The biggest lesson that I have learned is about communication and intention. It is what I struggle with most of all, and this appeal brought it right into focus. I have been deeply moved by by the love and Anuruddha-like friendship of my friends in the community. How they have so often demonstrated what it means to care about the wellbeing of others ahead of oneself. Between them, they have given me the gift of seeing another path to transformation.
I confess it fully, that I too often believe that I am at the centre of my universe. I’m too easily drawn to talk about myself, to believe that this is the most interesting subject of all. In my ignorance I often forget to remember others and to take an interest in them. To ask about their feelings, their experiences, their sense of who they are. To take delight in their lives and to rejoice in the interconnectedness of all things. To give myself generously to others, rather than tending to wonder ‘what’s in it for me’.
So what I take away, above all else, is a personal precept to continue working on and letting go of this sense of self that gets in the way of where I aspire to be. I’m resolving to try much harder to really see other people, to try and bring more awareness to all my interactions. To learn, and practice, the skills of drawing other people out as well as allowing myself to be drawn out by them.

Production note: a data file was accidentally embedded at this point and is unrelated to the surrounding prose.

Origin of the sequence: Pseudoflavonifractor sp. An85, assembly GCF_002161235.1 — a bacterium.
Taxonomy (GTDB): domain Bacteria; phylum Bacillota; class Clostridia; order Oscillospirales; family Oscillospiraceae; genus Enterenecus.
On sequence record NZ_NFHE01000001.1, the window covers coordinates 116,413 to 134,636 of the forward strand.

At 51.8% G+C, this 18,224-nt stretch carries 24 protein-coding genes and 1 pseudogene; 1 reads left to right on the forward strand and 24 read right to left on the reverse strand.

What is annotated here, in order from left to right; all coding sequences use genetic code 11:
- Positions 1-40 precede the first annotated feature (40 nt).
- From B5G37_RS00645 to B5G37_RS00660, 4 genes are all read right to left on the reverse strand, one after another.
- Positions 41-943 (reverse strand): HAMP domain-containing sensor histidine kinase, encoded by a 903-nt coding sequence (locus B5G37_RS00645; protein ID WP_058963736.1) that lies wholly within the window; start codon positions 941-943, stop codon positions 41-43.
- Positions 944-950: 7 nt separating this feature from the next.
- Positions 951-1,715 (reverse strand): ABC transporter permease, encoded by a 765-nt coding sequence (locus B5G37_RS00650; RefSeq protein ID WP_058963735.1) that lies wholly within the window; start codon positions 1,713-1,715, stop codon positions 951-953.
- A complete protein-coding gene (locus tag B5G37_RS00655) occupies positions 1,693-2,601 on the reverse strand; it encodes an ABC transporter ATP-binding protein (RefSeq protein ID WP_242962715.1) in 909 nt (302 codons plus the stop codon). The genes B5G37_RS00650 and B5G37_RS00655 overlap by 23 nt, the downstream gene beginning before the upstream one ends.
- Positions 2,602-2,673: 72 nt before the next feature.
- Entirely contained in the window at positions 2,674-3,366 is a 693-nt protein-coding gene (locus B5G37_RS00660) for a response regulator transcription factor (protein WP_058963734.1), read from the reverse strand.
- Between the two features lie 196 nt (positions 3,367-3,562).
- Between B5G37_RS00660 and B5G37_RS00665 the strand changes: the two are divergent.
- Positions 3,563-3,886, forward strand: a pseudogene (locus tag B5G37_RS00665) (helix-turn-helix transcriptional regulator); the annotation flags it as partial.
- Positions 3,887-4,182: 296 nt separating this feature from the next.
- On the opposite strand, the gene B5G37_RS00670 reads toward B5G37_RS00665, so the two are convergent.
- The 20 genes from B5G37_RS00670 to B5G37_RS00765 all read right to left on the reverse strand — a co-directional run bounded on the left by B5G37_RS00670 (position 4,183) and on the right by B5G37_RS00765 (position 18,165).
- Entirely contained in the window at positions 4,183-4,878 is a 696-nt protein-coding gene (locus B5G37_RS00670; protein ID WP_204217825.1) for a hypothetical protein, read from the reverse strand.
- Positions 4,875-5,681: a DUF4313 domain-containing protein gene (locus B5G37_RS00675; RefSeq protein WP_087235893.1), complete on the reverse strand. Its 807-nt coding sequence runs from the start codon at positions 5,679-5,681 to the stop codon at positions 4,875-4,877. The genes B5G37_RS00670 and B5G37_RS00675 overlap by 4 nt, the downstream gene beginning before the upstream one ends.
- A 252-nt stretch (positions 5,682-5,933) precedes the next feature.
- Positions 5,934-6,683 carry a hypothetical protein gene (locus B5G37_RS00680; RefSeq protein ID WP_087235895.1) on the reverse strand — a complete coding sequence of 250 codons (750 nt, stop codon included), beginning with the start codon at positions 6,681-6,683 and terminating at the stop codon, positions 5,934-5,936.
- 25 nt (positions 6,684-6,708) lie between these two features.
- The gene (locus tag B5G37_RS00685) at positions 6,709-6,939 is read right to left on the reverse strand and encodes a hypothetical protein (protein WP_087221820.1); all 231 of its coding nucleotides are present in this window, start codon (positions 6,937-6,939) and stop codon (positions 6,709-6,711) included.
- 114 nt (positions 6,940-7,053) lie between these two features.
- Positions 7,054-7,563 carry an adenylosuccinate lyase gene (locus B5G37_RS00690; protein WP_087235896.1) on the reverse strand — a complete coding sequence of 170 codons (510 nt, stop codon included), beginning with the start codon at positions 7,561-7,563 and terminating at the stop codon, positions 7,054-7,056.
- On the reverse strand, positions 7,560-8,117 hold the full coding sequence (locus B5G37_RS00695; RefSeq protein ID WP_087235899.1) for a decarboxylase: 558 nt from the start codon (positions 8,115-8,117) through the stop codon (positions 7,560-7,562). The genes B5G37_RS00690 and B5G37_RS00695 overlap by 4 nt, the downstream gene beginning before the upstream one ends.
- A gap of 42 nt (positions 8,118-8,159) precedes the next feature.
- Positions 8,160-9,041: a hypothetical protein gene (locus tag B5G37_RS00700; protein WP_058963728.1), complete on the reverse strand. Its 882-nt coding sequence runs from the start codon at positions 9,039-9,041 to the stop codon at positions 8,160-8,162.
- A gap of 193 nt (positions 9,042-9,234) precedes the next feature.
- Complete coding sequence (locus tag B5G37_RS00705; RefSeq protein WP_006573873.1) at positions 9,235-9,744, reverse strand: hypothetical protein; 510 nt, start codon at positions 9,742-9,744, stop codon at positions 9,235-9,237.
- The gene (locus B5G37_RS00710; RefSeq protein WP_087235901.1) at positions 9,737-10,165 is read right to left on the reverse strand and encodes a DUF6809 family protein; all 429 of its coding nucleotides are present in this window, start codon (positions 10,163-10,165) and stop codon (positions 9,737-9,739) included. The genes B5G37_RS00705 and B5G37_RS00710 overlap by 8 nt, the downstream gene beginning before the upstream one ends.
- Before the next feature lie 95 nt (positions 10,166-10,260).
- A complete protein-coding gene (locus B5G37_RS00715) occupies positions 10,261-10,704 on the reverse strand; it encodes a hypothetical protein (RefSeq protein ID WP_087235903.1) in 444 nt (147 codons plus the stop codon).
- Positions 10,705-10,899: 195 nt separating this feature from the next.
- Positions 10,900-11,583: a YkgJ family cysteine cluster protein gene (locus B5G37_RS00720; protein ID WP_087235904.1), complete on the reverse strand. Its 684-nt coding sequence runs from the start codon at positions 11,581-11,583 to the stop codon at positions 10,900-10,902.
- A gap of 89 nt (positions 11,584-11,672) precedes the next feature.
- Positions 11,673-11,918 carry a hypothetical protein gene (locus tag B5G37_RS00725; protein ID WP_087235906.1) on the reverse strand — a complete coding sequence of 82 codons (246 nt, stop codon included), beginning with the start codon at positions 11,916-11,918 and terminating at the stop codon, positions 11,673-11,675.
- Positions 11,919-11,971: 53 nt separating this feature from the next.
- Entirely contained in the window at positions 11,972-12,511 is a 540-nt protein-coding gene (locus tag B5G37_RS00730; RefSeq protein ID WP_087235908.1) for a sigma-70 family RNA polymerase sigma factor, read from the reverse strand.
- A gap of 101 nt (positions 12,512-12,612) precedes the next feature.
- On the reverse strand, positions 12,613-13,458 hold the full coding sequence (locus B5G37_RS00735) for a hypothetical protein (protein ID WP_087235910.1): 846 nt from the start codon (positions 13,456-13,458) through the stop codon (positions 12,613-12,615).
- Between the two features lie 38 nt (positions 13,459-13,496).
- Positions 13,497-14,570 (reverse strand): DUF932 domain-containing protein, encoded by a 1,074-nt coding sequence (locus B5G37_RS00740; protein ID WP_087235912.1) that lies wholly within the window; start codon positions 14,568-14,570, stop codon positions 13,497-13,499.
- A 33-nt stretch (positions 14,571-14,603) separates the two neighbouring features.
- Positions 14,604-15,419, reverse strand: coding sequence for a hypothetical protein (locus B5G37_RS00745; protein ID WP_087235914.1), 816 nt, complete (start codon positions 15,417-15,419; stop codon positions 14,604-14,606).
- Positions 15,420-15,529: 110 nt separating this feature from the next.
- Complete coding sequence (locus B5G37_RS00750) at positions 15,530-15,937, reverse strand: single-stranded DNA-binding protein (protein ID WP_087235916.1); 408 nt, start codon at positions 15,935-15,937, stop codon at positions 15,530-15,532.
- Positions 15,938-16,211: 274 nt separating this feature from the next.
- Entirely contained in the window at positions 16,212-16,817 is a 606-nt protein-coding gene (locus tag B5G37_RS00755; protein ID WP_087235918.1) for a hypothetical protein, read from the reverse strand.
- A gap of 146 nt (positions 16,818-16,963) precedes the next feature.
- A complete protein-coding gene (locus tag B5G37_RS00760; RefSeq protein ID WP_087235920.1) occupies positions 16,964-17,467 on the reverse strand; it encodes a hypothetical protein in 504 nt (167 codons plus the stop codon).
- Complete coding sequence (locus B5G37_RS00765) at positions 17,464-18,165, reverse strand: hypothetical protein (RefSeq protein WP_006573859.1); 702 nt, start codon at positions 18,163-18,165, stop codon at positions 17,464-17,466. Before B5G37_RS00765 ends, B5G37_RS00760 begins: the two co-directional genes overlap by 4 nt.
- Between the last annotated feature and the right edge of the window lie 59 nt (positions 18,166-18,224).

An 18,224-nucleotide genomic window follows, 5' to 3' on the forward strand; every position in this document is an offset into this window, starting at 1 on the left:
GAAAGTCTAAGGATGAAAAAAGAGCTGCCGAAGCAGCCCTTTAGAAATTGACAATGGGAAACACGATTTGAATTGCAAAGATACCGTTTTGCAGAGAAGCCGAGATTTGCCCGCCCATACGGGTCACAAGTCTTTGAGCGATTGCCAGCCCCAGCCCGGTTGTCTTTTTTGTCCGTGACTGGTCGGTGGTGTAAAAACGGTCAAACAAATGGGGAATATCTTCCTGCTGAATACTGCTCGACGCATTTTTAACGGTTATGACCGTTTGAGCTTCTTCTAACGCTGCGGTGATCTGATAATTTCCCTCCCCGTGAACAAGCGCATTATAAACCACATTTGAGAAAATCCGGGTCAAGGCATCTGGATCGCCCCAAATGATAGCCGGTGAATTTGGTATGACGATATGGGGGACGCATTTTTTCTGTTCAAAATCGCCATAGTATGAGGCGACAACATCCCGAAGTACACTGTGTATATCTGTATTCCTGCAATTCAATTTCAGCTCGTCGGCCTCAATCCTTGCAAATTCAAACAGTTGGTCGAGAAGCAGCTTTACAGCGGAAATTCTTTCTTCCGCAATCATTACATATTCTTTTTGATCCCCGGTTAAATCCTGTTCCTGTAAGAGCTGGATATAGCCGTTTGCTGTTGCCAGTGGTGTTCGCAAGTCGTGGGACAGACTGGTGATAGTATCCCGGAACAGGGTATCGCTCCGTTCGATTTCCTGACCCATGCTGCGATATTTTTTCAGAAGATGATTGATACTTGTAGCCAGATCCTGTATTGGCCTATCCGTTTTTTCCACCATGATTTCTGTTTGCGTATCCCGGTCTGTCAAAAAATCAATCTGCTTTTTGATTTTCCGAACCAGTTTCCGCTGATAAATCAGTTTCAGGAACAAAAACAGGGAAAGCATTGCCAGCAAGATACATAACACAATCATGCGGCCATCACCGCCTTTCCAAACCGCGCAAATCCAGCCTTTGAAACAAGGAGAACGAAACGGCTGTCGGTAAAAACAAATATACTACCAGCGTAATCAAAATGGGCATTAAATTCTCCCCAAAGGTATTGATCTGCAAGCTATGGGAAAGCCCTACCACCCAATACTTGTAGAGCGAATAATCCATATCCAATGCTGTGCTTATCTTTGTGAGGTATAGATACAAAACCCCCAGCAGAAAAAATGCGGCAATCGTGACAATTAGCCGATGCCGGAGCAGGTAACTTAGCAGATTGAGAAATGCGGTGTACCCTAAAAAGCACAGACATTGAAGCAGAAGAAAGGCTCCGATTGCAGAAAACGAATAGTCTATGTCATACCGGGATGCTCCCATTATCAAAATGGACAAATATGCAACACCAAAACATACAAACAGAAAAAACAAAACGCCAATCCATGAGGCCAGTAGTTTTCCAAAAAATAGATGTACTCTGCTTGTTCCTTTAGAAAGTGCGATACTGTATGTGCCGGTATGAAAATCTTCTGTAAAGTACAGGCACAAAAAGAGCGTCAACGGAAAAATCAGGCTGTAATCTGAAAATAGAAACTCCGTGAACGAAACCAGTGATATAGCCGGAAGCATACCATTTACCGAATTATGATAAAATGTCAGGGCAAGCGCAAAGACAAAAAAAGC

Finally, as I said at the beginning of this blog, I feel an acute awareness that time has moved on and that good things have passed. I miss my friends in the community, I miss being around the LBC and amongst so many kind and beautiful practitioners. I miss the people and the streets that became so familar to me during those six weeks. But I rejoice wholeheartedly in the people I have met and the lessons I have learned. It has been an enormous privilege to be one of the Magnificent Seven of the Green Tara Appeal and it is a memory which I shall treasure for the rest of my life.
I am so grateful for all the riches that the experience has given me. And for the very real financial riches that will be helping to improve the degraded lives of countless men, women, and children in India. Now, the final lesson for me is to let go of those challenging, uplifting and joyful six weeks and move on. Not so easy.
Still… next year, I hope to be back on another appeal.
Would you like to join me?
Fundraising as Spiritual Practice A Karuna Appeal has a daily programme similar to being on retreat, but with the added element of asking strangers for money each evening! The resulting intensity can support a dramatic deepening of spiritual practice - for some greater even than their ordination course - and also leads to successful fundraising. Why? The people that you meet on the doors have none of the usual investment in pleasing you, and so will instead respond only to you as you are: friendly or curt, present or distracted, engaged or listless.
Sangharakshita once described this as “objective feedback par excellence”. And of course you want something from these people: you would like them to take a booklet about Karuna’s work and later sign a direct debit. More often than not this wish is not fulfilled - in a sense you are rejected - and you are challenged to respond positively and creatively to this. For if you do not, there is no reason why the next meeting will go any better! Read on at: http://www.appeals.karuna.org/index.php/the-experience.html